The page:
Meggan Gould’s unique vision(s): see one at Space Gallery…
Viewfinder 5©Meggan Gould. All Rights Reserved
Space Gallery on Congress St. in Portland has created a great new gallery space and the current show is Blind Spots: New work by Meggan Gould and Billie Mandle. (Gould’s work is offered through VoxPhotographs, in the interest of full disclosure.)
The show and the space are a terrific marriage as the lofty ceilings and industrial feel to the gallery bring out the best in the works on view. The big images by Mandle of parking garages hold their own here beautifully, and Gould’s face-mounted viewfinder portraits just glow. (To read a complete review that includes discussion of Mandle’s images, see Dan Kany’s insights in the 4/22 Maine Sunday Telegram.)
If you haven’t heard of Meggan Gould, click here to get educated as she’s building an impressive national reputation for her work. What you’ll see on this VoxPhotographs Artist News page is just what she’s up to in May. I’m not sure she’s appreciated here in Maine the way she should be.
Gould never takes the easy road. She created her GO OGLE series, sample below, by “averaging,” or merging, the first 100 images retrieved from a specific Google image search. A code was written that did it mathematically, averaging the size and then the pixel values. She didn’t just “try” twenty or so of these – she made 1000′s, eventually editing this mass of work down to several hundred she considers successful.
GO OGLE/Brain©Meggan Gould. All Rights Reserved
In her PINHOLE series, Gould made digital pinhole photographs while driving or riding on a train mostly in New England – quite the multi-tasking challenge. She wanted to record what she had zipped by regularly without taking it in – and it’s a terrific, challenging and complete series. She says: “I was interested in looking at the aesthetics of transition – of being in motion, and observing the classic points of landscape streaming by me. In this case I was driving through familiar (daily commute) territory, looking at the highway spaces but aware I could not always be actively engaged with them. The pinhole aspect allowed me to further abstract this peripheral vision, by necessitating longer shutter speeds.”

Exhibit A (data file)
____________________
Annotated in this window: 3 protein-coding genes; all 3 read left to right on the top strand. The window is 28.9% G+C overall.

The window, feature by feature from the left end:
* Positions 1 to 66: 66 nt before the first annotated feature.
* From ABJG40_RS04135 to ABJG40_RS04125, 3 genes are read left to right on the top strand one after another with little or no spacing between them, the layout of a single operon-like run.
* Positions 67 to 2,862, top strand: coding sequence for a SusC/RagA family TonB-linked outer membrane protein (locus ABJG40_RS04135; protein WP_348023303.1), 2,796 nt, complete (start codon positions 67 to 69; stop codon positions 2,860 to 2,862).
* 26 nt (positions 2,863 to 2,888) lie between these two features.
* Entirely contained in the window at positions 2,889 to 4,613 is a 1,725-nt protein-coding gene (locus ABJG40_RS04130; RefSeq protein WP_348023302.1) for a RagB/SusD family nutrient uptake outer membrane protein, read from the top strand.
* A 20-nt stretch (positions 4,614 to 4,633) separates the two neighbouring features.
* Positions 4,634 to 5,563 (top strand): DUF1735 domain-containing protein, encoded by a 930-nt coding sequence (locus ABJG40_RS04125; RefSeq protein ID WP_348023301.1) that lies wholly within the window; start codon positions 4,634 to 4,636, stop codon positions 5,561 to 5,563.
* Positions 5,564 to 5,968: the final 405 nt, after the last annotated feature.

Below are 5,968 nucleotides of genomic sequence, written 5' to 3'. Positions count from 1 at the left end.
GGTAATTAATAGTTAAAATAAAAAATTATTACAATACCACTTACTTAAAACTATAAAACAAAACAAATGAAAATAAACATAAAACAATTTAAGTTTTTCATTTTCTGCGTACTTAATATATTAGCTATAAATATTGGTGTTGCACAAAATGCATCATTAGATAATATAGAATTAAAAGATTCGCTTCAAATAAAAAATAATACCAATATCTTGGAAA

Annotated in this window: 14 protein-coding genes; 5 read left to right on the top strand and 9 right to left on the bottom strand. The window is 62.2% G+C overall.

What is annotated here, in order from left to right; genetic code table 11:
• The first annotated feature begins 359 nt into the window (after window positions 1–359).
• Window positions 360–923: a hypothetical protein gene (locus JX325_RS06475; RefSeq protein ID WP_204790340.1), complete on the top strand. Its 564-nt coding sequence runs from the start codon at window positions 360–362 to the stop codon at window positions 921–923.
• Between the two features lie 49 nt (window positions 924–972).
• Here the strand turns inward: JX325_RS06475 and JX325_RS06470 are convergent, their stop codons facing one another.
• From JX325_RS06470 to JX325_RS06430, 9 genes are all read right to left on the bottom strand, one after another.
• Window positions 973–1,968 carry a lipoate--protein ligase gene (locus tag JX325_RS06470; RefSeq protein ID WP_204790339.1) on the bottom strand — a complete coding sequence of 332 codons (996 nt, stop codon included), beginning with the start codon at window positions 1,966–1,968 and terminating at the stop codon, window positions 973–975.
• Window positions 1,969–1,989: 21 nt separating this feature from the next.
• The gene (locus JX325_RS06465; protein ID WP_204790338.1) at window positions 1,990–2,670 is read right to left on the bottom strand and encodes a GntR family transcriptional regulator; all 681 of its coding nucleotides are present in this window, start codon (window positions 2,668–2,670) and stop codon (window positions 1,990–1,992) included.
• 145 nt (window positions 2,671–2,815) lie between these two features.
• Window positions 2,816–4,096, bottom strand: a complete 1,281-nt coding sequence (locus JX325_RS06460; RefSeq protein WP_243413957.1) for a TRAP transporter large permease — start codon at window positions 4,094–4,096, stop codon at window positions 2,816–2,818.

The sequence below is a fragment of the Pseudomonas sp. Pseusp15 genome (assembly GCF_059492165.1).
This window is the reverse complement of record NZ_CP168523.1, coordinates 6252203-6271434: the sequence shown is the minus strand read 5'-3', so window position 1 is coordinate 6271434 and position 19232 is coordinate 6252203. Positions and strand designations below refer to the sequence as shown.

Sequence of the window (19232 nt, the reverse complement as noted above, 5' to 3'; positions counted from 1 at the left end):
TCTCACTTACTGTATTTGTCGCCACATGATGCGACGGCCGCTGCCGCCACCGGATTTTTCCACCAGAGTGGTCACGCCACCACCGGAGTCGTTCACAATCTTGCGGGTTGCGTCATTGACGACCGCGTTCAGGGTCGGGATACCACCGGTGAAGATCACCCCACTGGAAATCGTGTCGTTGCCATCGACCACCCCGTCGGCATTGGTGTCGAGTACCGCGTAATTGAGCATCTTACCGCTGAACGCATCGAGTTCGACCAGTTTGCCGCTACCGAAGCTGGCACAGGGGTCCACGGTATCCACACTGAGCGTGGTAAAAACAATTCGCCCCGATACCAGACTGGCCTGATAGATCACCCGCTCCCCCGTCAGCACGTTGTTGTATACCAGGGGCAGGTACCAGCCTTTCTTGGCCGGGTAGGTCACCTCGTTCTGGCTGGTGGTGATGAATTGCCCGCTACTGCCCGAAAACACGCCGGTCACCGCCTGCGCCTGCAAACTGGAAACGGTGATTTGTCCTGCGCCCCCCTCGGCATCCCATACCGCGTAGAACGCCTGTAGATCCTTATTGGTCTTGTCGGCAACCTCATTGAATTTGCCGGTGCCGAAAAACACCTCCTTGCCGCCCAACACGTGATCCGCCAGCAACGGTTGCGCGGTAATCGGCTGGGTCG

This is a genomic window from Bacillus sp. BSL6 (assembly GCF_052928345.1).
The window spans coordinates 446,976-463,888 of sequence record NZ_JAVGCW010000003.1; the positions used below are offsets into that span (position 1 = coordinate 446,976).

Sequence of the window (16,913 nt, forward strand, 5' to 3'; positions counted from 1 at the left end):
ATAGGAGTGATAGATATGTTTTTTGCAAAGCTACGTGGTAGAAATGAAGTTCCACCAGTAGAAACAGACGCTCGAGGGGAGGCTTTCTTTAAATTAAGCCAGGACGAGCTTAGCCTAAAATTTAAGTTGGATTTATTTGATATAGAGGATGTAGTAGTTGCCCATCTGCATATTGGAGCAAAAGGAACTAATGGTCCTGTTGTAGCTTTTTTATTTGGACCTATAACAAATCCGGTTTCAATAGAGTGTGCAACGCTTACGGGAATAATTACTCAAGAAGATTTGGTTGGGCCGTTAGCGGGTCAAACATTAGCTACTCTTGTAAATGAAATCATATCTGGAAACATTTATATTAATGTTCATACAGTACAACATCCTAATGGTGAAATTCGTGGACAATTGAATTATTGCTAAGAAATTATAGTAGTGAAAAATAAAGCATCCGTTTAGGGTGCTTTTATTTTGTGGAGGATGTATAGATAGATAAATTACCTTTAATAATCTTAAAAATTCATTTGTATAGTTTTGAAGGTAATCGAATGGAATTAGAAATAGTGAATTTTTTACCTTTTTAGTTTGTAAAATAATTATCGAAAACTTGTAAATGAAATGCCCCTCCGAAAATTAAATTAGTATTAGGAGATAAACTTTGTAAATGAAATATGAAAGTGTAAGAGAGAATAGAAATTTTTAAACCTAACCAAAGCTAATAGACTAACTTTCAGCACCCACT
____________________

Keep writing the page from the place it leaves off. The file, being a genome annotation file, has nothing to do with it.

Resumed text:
Pinhole Series/Train 11.2©Meggan Gould. All Rights Reserved
Back to the Viewfinder series on view at Space Gallery – who would have thought these little manufactured camera parts would have such unique personalities? Yes, each manufacturer has its own specific design with unique (and often enigmatic, Gould says) marks, but what happens to it over the life of the camera in the hands of possibly several owners is what dictates the unique personality of scratches, dust, hair and other detritus. With Single Lens Reflex cameras, this is how we saw the world for soooo long, but what happens when our vision stops with the viewfinder instead of traveling through and beyond? Gould asked herself. So, as per her habit, she set out to find the answer with her camera.
The Viewfinder series was selected as second place Curator’s Choice winner in the Santa Fe CENTER competition, and included in the May 26 opening of Second Nature: Abstract Photography Then and Now at the De Cordova Sculpture Park and Museum in Lincoln, MA. Viewfinder is another very challenging project and Gould says “I shoot these with crazy macro extensions, and usually have to digitally composite them together, as more often than not I have to take multiple photographs to capture one, because of the tiny focusing area.” Isn’t being a fine art photographer about stretching your vision, your ability and the technology available? Gould does it in spades with each new body of work.
Viewfinder #13©Meggan Gould. All Rights Reserved
The presentation of her work at Space Gallery is second only to the images themselves, and her choice to have Keith Fitzgerald at Zero Station face-mount all of these behind plexi is inspired and completes the vision, as more photographers need to understand. Not only does Meggan Gould serve as an inspiring role model to the young photographers she teaches at Bowdoin, but to photographers at all levels she provides an example of how important quality and thoughtful presentation is to any exhibition of her unique visions.